Open Access

An integrative Bayesian Dirichlet-multinomial regression model for the analysis of taxonomic abundances in microbiome data

BMC BioinformaticsBMC series – open, inclusive and trusted201718:94

https://doi.org/10.1186/s12859-017-1516-0

Received: 11 June 2016

Accepted: 31 January 2017

Published: 8 February 2017

The Erratum to this article has been published in BMC Bioinformatics 2017 18:185

Abstract

Background

The Human Microbiome has been variously associated with the immune-regulatory mechanisms involved in the prevention or development of many non-infectious human diseases such as autoimmunity, allergy and cancer. Integrative approaches which aim at associating the composition of the human microbiome with other available information, such as clinical covariates and environmental predictors, are paramount to develop a more complete understanding of the role of microbiome in disease development.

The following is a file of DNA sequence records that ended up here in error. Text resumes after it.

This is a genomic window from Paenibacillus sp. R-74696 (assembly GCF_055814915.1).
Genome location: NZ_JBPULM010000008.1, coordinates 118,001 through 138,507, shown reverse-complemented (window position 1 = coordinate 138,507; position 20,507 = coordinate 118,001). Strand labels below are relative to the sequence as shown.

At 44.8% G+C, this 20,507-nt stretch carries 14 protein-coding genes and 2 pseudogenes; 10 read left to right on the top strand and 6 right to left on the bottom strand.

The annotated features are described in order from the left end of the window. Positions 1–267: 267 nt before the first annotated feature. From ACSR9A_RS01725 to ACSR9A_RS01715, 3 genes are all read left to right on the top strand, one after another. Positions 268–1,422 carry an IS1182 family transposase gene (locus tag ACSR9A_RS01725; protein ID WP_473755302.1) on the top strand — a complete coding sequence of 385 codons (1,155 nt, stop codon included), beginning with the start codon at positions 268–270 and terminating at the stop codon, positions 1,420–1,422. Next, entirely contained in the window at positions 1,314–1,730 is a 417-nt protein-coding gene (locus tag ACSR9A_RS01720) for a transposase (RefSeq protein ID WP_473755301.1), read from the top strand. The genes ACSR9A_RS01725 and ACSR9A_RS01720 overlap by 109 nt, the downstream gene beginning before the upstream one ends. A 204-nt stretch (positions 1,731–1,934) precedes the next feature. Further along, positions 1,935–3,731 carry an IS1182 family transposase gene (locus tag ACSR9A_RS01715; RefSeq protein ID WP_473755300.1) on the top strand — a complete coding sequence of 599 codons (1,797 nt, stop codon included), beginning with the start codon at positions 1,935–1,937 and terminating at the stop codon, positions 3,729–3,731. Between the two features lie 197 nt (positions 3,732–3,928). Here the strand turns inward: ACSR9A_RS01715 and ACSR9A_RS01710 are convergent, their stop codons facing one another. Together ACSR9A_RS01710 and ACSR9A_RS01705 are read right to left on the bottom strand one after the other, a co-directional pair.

Results

In this manuscript, we propose a Bayesian Dirichlet-Multinomial regression model which uses spike-and-slab priors for the selection of significant associations between a set of available covariates and taxa from a microbiome abundance table. The approach allows straightforward incorporation of the covariates through a log-linear regression parametrization of the parameters of the Dirichlet-Multinomial likelihood. Inference is conducted through a Markov Chain Monte Carlo algorithm, and selection of the significant covariates is based upon the assessment of posterior probabilities of inclusions and the thresholding of the Bayesian false discovery rate. We design a simulation study to evaluate the performance of the proposed method, and then apply our model on a publicly available dataset obtained from the Human Microbiome Project which associates taxa abundances with KEGG orthology pathways. The method is implemented in specifically developed R code, which has been made publicly available.